Need ideas to encourage your mini wildlings to love animals?

One of the first nature encounters that many children experience is feeding bread to the local ducks. It’s a brilliant way to spark their interest in birds, nature and wildlife, and you don’t need to live in the country.

The joy of duck feeding! Muscovys at Hackthorne, Lincolnshire

But did you know that bread is bad for birds and the water they live in? (we’re feeding seed from paper bags in these photos..)

Having fed bread to ducks all my life I first learnt that it was bad for them, and the watercourses they inhabit, at Hartsholme Country Park in Lincoln (see main photo, 2011. Caroline is under two!)

Is Bread Really Bad for Ducks?

Hartsholme‘s visitor centre sold wild bird seed in paper bags, with ‘No Bread-Feeding’ signs around the lake. It seemed like a money-making ploy but on investigation proved correct and a worthy conservation exercise on behalf of the park.

Image of sign showing male mallard and writing asking that ducks be fed healthy food and not bread with grass and trees behind

So yes, bread really is bad for ducks, geese, swans, watercourses and all wild birds.

Why is Bread Bad for Ducks?

The sign says it all.

  • Bread, particularly white bread, offers unbalanced nutrition and insufficient calories in winter
  • It may make birds feel full when they haven’t actually eaten enough causing malnourishment
  • It may affect their behaviour, reducing natural foraging for the right food
  • Overfeeding can result in rotten bread creating bacteria and algae that pollute the water, poisoning birds and aquatic life

This link from QuackSnacks gives more detail, and Shropshire Wildlife Trust have a great ‘breaducation’ article, especially if you’ve fed bread to ducks for years.

Image of yellow and black fluufy mallard duckiling standing on wooden plank in stream with bankside plants in background

Image of girl in purple fleeces and pink trousers bending with hands on knees to meet pair of swans and cygnet on grass in front of trees

Image of girl in blue coat with hood up squatting on mud next to river feeding seed to juvenile mallard ducks

What To Feed Ducks Responsibly

If your local park doesn’t sell seed, what can ducks eat safely instead of bread?

The Canal and River Trust recommend these foods for wild ducks: –

  • Sweetcorn, tinned, fresh or frozen (defrosted first)
  • Lettuce, ripped up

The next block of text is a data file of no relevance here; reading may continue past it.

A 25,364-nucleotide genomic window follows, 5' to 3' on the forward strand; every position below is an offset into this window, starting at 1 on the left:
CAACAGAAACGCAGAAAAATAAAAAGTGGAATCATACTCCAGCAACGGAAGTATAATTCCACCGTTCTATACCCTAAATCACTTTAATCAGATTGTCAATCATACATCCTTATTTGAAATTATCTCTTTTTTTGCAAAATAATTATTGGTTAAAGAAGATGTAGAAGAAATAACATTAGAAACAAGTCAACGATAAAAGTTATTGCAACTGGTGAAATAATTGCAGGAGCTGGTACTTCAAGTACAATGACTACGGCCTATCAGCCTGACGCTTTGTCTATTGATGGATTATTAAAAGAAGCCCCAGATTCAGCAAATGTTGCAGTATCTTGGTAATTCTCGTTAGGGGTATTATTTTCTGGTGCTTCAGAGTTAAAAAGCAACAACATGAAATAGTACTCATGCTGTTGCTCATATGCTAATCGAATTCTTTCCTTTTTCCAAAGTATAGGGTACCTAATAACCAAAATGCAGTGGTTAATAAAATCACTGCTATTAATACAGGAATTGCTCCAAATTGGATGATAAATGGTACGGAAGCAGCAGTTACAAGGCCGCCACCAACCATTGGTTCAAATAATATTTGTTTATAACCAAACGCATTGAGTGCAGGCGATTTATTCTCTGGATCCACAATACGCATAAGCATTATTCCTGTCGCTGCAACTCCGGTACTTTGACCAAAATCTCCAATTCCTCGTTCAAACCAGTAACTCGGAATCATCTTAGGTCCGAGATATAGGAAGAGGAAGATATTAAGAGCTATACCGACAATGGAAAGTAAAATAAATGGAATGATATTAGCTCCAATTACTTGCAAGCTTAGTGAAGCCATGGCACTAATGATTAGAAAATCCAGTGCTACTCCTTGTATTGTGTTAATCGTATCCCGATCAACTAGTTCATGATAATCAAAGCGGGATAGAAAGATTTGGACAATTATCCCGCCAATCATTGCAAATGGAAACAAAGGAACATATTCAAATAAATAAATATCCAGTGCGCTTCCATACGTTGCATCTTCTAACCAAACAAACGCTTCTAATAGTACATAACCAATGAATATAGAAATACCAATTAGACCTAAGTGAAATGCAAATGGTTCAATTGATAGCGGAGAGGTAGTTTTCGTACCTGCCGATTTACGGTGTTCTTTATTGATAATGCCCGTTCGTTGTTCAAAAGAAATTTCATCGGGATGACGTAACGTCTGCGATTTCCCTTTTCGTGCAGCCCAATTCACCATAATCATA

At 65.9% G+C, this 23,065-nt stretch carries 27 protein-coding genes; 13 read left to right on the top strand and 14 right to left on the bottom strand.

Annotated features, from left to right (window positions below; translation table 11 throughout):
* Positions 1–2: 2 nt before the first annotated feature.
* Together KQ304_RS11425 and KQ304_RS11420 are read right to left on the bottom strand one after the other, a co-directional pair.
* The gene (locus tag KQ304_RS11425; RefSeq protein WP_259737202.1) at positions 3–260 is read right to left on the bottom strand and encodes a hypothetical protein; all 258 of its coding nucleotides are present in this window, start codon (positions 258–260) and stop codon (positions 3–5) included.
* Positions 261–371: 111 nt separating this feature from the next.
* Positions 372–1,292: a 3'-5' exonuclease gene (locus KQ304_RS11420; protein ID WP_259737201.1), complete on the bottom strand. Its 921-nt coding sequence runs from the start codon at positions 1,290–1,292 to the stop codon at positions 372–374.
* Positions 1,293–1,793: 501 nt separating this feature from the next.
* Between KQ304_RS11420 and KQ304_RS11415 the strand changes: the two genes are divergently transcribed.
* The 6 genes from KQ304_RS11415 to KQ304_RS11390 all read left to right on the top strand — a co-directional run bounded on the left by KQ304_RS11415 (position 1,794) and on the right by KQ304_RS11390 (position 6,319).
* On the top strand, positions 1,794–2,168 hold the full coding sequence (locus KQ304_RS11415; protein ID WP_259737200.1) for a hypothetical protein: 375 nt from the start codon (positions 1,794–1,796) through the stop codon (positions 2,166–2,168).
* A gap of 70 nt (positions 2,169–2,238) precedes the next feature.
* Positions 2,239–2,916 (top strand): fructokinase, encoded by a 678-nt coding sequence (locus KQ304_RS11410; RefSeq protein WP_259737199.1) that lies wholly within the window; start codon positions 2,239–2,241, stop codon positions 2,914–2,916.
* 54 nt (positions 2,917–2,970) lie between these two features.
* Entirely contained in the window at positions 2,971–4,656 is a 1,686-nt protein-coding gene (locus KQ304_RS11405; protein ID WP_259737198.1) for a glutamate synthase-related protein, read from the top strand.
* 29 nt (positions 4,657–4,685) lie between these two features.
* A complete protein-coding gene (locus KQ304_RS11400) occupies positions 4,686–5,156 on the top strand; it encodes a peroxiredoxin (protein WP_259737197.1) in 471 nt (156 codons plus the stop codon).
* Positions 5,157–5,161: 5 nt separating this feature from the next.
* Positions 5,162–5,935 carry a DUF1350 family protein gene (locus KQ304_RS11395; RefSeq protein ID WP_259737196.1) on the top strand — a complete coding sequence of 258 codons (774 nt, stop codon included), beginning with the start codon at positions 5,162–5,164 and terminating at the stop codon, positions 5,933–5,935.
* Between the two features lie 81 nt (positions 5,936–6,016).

• Frozen peas, defrosted
  • Oats, flapjacks and instant porridge oats
  • Seeds from the pet shop or supermarket
  • Rice, cooked or uncooked
  • QuackSnacks – responsible, convenient wild duck pellets

NB Seeds don’t always float so scatter on the ground or in shallow water within swans’ reach.

Download their Duck Guide here.

Environmentally Friendly QuackSnacks

Another great option is Quacksnacks. I recently discovered them through The Canal and River Trust and love their child-sized packs of wild duck pellets, delivered direct to your door.

QuackSnacks provide balanced nutrition combining wheat, maize, soya, fish meal, vegetable oil, vitamins & minerals which ducks and geese seem to love.

Image of cardboard packet with small packets of pellets, a hessian pouch with Quacksnacks and Canal Trust written on plus blue marketing sheet for Quacksnacks

Reduce Plastic Waste

Even better, Quacksnacks are attempting to reduce plastic waste with new packaging. Kids of the Wild got to try them out first!

Their new packets are made from 100% recyclable pure pine wood cellulose (similar to greaseproof paper) with cardboard delivery boxes using a 60% bio-based packing tape.

We water-and-duck-tested the pellets with wild kids of all ages and the conclusion is:-

  1. Ducks love them
  2. Kids love them too!

Try Quacksnacks or any of the other food options above but whatever you do, please don’t feed bread to ducks.

Image of male and female mallard ducks on grass

Read more on caring for wild birds in my Year Round Garden Bird Feeding Guide, make a Coconut Bird Feeder for your garden or learn how to Hang a Nestbox.